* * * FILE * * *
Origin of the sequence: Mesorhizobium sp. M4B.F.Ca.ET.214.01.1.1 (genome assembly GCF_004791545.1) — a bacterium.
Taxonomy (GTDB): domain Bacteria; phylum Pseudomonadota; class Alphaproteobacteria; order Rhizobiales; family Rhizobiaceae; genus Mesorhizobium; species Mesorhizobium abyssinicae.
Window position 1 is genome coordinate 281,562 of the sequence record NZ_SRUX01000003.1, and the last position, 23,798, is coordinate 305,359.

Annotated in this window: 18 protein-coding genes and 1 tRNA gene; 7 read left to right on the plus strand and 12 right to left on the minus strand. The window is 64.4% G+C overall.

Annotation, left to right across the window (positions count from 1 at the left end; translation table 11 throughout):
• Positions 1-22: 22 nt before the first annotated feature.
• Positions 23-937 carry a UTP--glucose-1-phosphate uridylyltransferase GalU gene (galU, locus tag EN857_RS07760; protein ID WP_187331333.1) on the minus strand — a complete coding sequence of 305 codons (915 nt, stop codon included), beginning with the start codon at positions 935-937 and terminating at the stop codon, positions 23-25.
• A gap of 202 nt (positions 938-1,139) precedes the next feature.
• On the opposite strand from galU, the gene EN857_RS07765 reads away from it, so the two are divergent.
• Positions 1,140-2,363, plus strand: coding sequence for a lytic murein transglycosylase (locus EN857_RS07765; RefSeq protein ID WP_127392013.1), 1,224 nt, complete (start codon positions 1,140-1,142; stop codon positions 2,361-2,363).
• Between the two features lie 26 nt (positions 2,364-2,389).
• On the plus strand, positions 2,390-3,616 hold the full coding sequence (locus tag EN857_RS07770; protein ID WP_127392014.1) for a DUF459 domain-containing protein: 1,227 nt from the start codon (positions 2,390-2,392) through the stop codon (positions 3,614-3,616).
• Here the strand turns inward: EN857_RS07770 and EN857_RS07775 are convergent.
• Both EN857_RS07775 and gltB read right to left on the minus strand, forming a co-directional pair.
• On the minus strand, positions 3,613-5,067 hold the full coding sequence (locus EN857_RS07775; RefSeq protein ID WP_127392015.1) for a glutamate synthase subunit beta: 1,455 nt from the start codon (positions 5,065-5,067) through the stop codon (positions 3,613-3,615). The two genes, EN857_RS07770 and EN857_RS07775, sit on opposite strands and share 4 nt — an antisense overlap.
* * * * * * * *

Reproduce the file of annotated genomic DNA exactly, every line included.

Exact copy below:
Origin of the sequence: Mesorhizobium sp. M4B.F.Ca.ET.214.01.1.1 (genome assembly GCF_004791545.1) — a bacterium.
Taxonomy (GTDB): domain Bacteria; phylum Pseudomonadota; class Alphaproteobacteria; order Rhizobiales; family Rhizobiaceae; genus Mesorhizobium; species Mesorhizobium abyssinicae.
Window position 1 is genome coordinate 281,562 of the sequence record NZ_SRUX01000003.1, and the last position, 23,798, is coordinate 305,359.

Annotated in this window: 18 protein-coding genes and 1 tRNA gene; 7 read left to right on the plus strand and 12 right to left on the minus strand. The window is 64.4% G+C overall.

Annotation, left to right across the window (positions count from 1 at the left end; translation table 11 throughout):
• Positions 1-22: 22 nt before the first annotated feature.
• Positions 23-937 carry a UTP--glucose-1-phosphate uridylyltransferase GalU gene (galU, locus tag EN857_RS07760; protein ID WP_187331333.1) on the minus strand — a complete coding sequence of 305 codons (915 nt, stop codon included), beginning with the start codon at positions 935-937 and terminating at the stop codon, positions 23-25.
• A gap of 202 nt (positions 938-1,139) precedes the next feature.
• On the opposite strand from galU, the gene EN857_RS07765 reads away from it, so the two are divergent.
• Positions 1,140-2,363, plus strand: coding sequence for a lytic murein transglycosylase (locus EN857_RS07765; RefSeq protein ID WP_127392013.1), 1,224 nt, complete (start codon positions 1,140-1,142; stop codon positions 2,361-2,363).
• Between the two features lie 26 nt (positions 2,364-2,389).
• On the plus strand, positions 2,390-3,616 hold the full coding sequence (locus tag EN857_RS07770; protein ID WP_127392014.1) for a DUF459 domain-containing protein: 1,227 nt from the start codon (positions 2,390-2,392) through the stop codon (positions 3,614-3,616).
• Here the strand turns inward: EN857_RS07770 and EN857_RS07775 are convergent.
• Both EN857_RS07775 and gltB read right to left on the minus strand, forming a co-directional pair.
• On the minus strand, positions 3,613-5,067 hold the full coding sequence (locus EN857_RS07775; RefSeq protein ID WP_127392015.1) for a glutamate synthase subunit beta: 1,455 nt from the start codon (positions 5,065-5,067) through the stop codon (positions 3,613-3,615). The two genes, EN857_RS07770 and EN857_RS07775, sit on opposite strands and share 4 nt — an antisense overlap.